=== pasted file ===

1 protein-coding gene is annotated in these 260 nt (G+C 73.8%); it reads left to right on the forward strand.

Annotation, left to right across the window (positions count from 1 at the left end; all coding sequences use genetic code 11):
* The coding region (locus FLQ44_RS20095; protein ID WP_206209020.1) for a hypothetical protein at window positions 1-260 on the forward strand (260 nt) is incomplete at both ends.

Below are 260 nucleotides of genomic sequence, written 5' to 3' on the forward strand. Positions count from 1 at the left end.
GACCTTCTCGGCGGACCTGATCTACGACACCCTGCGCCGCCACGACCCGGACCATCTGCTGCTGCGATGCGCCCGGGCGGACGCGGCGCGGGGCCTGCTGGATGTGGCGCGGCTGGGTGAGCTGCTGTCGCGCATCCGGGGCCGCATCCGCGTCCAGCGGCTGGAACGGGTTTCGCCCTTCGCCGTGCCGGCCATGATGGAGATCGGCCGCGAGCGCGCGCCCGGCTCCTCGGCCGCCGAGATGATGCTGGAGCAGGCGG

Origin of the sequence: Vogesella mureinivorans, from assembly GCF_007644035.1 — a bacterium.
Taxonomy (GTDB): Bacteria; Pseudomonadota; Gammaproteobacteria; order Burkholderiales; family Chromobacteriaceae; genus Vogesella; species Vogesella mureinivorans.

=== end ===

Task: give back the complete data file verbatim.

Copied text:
1 protein-coding gene is annotated in these 260 nt (G+C 73.8%); it reads left to right on the forward strand.

Annotation, left to right across the window (positions count from 1 at the left end; all coding sequences use genetic code 11):
* The coding region (locus FLQ44_RS20095; protein ID WP_206209020.1) for a hypothetical protein at window positions 1-260 on the forward strand (260 nt) is incomplete at both ends.

Below are 260 nucleotides of genomic sequence, written 5' to 3' on the forward strand. Positions count from 1 at the left end.
GACCTTCTCGGCGGACCTGATCTACGACACCCTGCGCCGCCACGACCCGGACCATCTGCTGCTGCGATGCGCCCGGGCGGACGCGGCGCGGGGCCTGCTGGATGTGGCGCGGCTGGGTGAGCTGCTGTCGCGCATCCGGGGCCGCATCCGCGTCCAGCGGCTGGAACGGGTTTCGCCCTTCGCCGTGCCGGCCATGATGGAGATCGGCCGCGAGCGCGCGCCCGGCTCCTCGGCCGCCGAGATGATGCTGGAGCAGGCGG

Origin of the sequence: Vogesella mureinivorans, from assembly GCF_007644035.1 — a bacterium.
Taxonomy (GTDB): Bacteria; Pseudomonadota; Gammaproteobacteria; order Burkholderiales; family Chromobacteriaceae; genus Vogesella; species Vogesella mureinivorans.